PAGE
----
FIG. 4 shows a full-text database 402. Full-text database 402 stores content for one or more documents. In this example, full-text database 402 has a first entry 407. Entry 407 refers to Doc1 and Doc3, meaning that the character string “ABC” is in the full-text of documents Doc1 and Doc3. Full-text database 402 also has an entry 408. Entry 408 refers to Doc2, meaning that the character string “XYZ” is in the full-text of document Doc2. Full-text database 402 also has an entry 409. Entry 409 refers to Doc2 and Doc3, meaning that the numerical string “123” is in the full-text of documents Doc2 and Doc3. It is noted that any alphanumeric, or other, string may be used for the search query.

FIG. 4 also shows a document data table 404. Document data table 404 contains metadata relating to documents Doc1, Doc2, and Doc3. In this example, the metadata identifies authors of documents Doc1, Doc2 and Doc 3. For example, “Elsaesser” 410 is referred to in Doc2 and Doc3 because “Elsaesser” is the author of documents Doc2 and Doc3. “Enge1411 is referred to in Doc1 because “Enge1” is the author of Doc1.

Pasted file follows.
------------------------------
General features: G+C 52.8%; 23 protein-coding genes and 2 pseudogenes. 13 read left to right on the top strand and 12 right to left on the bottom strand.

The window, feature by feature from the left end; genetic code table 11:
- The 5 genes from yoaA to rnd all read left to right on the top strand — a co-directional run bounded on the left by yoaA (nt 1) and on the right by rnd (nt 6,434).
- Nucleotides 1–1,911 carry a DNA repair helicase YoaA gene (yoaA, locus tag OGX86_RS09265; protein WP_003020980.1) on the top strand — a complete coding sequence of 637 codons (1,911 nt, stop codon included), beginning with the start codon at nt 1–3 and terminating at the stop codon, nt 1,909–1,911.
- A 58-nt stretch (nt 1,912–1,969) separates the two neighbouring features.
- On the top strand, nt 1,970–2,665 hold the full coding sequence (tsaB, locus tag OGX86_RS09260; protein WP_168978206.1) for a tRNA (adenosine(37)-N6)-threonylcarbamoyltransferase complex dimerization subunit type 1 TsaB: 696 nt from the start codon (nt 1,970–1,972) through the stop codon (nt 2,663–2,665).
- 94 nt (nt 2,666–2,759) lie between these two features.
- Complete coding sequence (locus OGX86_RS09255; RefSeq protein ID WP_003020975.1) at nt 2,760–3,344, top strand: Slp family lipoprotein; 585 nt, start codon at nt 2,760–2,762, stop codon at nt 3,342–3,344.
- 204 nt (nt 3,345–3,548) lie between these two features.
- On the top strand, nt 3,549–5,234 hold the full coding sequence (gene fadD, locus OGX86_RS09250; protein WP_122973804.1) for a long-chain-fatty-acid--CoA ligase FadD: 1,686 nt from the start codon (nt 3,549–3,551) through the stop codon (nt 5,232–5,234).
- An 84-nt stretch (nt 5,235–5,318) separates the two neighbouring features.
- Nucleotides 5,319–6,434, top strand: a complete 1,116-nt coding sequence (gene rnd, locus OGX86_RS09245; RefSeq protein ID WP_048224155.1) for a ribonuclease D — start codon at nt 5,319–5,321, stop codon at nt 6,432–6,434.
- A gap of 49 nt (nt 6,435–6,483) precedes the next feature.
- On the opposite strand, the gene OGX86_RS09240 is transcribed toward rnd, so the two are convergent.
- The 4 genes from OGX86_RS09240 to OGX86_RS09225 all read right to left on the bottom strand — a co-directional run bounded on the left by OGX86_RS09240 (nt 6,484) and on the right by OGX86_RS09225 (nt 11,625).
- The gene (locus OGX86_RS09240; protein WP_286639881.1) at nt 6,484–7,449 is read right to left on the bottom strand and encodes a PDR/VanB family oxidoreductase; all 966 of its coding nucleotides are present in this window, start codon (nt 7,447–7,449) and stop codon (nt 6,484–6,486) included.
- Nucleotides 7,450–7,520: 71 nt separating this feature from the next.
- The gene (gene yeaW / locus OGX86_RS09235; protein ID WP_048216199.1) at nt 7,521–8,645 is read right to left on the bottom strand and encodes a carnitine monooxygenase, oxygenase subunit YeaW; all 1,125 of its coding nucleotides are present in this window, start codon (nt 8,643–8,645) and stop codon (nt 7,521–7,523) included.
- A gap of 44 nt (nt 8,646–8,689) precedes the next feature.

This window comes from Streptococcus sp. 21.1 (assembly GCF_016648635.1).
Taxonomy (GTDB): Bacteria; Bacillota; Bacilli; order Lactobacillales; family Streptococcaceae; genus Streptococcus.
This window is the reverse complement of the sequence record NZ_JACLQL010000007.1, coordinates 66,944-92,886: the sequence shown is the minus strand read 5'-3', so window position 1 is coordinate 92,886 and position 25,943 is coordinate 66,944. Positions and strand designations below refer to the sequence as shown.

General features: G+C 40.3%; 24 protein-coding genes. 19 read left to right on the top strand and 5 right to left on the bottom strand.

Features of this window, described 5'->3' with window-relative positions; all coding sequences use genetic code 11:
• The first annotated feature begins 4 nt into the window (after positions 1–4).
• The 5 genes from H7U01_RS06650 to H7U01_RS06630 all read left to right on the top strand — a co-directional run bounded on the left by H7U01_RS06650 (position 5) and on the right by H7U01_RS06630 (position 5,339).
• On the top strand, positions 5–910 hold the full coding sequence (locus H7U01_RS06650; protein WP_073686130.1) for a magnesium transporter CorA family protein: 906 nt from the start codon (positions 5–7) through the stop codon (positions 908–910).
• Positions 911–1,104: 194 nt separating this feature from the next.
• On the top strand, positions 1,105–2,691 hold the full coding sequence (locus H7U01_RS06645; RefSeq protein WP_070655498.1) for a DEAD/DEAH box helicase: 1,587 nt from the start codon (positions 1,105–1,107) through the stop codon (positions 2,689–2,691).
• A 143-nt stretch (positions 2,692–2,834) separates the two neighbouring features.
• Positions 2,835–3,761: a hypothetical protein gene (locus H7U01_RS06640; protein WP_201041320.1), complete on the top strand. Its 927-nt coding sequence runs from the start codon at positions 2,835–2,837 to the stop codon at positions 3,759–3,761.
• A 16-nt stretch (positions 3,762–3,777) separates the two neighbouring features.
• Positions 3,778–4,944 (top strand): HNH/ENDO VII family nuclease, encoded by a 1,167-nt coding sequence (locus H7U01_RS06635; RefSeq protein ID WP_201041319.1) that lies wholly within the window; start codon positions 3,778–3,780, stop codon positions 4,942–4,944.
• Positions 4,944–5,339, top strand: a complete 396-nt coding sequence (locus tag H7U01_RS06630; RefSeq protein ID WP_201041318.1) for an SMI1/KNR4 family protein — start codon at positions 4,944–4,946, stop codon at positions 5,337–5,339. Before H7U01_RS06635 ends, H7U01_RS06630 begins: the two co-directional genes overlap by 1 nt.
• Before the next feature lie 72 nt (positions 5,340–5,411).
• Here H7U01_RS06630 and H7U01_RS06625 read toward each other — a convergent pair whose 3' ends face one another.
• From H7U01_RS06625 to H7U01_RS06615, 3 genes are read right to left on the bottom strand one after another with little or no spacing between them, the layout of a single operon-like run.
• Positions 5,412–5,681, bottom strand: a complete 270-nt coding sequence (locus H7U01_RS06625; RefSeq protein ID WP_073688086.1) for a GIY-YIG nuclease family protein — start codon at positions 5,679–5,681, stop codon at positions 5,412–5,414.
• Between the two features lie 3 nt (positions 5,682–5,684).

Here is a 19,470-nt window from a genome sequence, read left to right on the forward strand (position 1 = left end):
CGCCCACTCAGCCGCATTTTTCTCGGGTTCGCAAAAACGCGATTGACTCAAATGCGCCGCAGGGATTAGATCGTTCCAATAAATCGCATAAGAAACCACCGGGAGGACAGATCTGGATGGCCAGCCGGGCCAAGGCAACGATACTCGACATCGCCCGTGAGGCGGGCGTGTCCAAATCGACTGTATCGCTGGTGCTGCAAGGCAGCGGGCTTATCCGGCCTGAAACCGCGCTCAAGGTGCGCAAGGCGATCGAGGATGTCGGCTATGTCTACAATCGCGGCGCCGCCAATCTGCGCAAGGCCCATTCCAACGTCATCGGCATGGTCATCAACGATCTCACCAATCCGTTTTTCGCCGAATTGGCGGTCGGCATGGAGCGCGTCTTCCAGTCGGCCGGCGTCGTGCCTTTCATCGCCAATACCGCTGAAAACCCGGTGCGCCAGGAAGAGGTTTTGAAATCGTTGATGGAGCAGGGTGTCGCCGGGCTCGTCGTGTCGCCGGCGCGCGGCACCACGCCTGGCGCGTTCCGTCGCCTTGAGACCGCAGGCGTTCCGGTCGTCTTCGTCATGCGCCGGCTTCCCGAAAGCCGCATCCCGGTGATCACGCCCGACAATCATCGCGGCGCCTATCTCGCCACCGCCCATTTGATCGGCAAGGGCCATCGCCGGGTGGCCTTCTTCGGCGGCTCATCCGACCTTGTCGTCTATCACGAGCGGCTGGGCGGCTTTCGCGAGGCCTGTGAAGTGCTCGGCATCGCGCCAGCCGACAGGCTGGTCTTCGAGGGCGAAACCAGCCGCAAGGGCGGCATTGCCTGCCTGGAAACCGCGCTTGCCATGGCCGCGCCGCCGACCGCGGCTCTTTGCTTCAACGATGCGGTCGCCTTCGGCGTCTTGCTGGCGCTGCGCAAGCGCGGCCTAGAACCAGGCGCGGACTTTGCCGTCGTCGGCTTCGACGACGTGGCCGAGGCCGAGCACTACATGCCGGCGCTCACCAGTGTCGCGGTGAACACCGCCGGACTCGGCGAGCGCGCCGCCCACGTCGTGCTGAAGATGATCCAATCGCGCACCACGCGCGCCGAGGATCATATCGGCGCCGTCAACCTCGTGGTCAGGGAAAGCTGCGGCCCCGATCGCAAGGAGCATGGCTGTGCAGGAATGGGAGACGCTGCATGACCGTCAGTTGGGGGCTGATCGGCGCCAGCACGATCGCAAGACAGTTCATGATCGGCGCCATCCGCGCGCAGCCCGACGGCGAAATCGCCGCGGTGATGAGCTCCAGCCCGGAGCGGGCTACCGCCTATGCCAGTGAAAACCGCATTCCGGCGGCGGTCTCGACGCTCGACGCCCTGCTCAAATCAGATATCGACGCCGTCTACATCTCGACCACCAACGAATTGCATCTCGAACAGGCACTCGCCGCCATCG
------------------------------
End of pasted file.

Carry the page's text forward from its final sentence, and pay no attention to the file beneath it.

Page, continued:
FIG. 4 also shows a classification database 406. Classification database 406 contains metadata indicating the classifications of documents Doc1, Doc2 and Doc3. In this example, the classifications include material 412 and description 413.

FIG. 6 shows a document searching process 600 that provides advantages over that shown in FIG. 5. In this implementation, searching process 600 is used to search for documents in two or more sources. It is noted, however, that searching process 600 is not so limited, and can be used to search in a single document as well.